Data isn’t safe anywhere. Pay a zillion dollars for security, and it’s not going to stop the bad guys from getting in. Just ask the federal government. Or Target. Or Home Depot. Or TJX. Or Sony. Or Anthem.
By submitting your personal information, you agree that TechTarget and its partners may contact you regarding relevant content, products and special offers.
Maybe it’s better to save all that money, spend zero on security, and simply let the bad guys saunter in through the front door. After all, they are coming. Talk about great ROI. But, we know that would be a hard sell to the CEO, especially in this age of Gramm Leach Bliley information security requirements, HIPAA, and COPPA, the FTC’s Children’s Online Privacy Protection Act.
As a developer, you have several alternatives for dealing with data security. You can build multiple rings around data sets and hope for the best. Of course, that doesn’t protect you if the bad guy is an employee who is already on the inside. (No wonder we don’t hear much about intrusion protection anymore.)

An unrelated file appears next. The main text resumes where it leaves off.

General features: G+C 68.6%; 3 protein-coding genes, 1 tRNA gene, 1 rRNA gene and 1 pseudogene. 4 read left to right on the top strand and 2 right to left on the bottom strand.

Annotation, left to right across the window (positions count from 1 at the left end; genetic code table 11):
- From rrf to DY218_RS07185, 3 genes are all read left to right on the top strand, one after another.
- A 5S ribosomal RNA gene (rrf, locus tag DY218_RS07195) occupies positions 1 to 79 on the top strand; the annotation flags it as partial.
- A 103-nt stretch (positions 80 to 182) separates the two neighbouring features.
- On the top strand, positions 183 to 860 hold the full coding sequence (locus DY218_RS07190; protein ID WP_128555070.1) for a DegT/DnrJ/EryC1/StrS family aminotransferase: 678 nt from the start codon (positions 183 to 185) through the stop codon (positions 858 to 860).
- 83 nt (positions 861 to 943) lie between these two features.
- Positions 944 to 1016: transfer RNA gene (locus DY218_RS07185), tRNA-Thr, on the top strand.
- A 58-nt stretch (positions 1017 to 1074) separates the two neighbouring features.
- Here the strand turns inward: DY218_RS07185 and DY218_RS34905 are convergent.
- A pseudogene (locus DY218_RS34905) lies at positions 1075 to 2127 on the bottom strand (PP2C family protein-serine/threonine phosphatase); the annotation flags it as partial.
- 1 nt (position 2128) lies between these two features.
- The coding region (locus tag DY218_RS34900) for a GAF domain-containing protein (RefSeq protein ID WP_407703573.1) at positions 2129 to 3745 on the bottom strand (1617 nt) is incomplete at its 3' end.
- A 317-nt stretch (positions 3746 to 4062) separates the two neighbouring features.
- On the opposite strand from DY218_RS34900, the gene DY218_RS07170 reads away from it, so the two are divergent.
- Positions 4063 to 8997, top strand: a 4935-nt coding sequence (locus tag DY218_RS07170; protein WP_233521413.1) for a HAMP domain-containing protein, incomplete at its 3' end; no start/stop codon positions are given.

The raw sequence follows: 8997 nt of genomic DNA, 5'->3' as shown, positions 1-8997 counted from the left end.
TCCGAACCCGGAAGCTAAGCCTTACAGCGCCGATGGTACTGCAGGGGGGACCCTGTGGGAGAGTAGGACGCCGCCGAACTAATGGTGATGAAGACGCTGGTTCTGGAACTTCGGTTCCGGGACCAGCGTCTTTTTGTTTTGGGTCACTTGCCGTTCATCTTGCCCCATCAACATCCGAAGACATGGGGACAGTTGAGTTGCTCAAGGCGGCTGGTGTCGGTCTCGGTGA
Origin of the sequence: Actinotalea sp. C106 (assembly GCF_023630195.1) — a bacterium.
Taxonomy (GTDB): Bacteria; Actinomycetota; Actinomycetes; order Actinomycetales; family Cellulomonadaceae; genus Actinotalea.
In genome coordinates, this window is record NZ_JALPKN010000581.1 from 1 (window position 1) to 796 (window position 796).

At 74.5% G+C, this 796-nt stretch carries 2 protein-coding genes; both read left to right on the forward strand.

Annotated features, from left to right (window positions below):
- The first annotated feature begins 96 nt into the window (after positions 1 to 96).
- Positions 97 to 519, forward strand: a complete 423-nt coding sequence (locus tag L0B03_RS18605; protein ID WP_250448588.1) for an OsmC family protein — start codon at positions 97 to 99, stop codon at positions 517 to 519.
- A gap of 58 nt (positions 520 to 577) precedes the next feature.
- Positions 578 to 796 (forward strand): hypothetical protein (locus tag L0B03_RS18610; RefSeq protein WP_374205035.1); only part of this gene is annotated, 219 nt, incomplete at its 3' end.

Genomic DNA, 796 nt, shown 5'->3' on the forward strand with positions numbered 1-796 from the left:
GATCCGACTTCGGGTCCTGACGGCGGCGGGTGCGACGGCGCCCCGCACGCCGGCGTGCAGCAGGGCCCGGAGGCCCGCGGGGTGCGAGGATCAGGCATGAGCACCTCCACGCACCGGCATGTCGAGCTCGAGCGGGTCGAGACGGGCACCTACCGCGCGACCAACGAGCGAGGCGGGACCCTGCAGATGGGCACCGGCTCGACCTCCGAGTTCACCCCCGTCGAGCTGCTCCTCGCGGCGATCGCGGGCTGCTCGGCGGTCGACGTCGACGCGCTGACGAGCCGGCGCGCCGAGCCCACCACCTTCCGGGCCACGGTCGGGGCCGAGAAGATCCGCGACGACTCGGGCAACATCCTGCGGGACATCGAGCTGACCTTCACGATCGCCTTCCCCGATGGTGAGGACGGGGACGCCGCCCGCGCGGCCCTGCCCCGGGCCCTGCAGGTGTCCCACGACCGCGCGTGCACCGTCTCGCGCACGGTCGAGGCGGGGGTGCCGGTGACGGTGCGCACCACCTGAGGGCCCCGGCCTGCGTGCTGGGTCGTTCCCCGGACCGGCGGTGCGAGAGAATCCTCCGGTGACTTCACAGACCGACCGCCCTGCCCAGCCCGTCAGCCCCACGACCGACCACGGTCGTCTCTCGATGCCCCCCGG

There’s the concept of app wrapping, cloaking a mobile application in a shroud of parameters that might be configured to prohibit local data storage on the device, or self-delete the app after three failed password attempts, or bar saving files to any third party service, such as Dropbox or Google Drive. Fortunately, with app wrapping, you can build your app without much regard for these issues, and apply the cloak as a wrapper around your finished code.
The latest discussion centers around whether to encrypt everything that isn’t already publicly available. The idea makes sense — let the bad guys steal all the data they want, but if it’s utterly unusable, perhaps they’ll eventually give up. Unfortunately, in practice, it gets much more complicated.
You need to think about every employee’s or customer’s device needing to decrypt data in order to use it. That’s big-time processing overhead, depending on the amount of data, not good when your mission in life as an application developer is to keep cutting response times. And when the transaction is completed, you’ve got to re-encrypt for transmission back to the database, wherever it resides. More overhead. And you’ve to build all this into your program code. There’s also the huge issue of key management.
As a developer, how concerned are you with transactional or at-large data security? A lot, because it’s the right thing to do, or not at all, because security is someone else’s job? Are you called into meetings on data and systems security? And are security protocols different, depending where files live?
Share your opinions about application-level data security. We’d like to know about your experiences, and you’ll know that you’re not the only one out there pondering the same questions.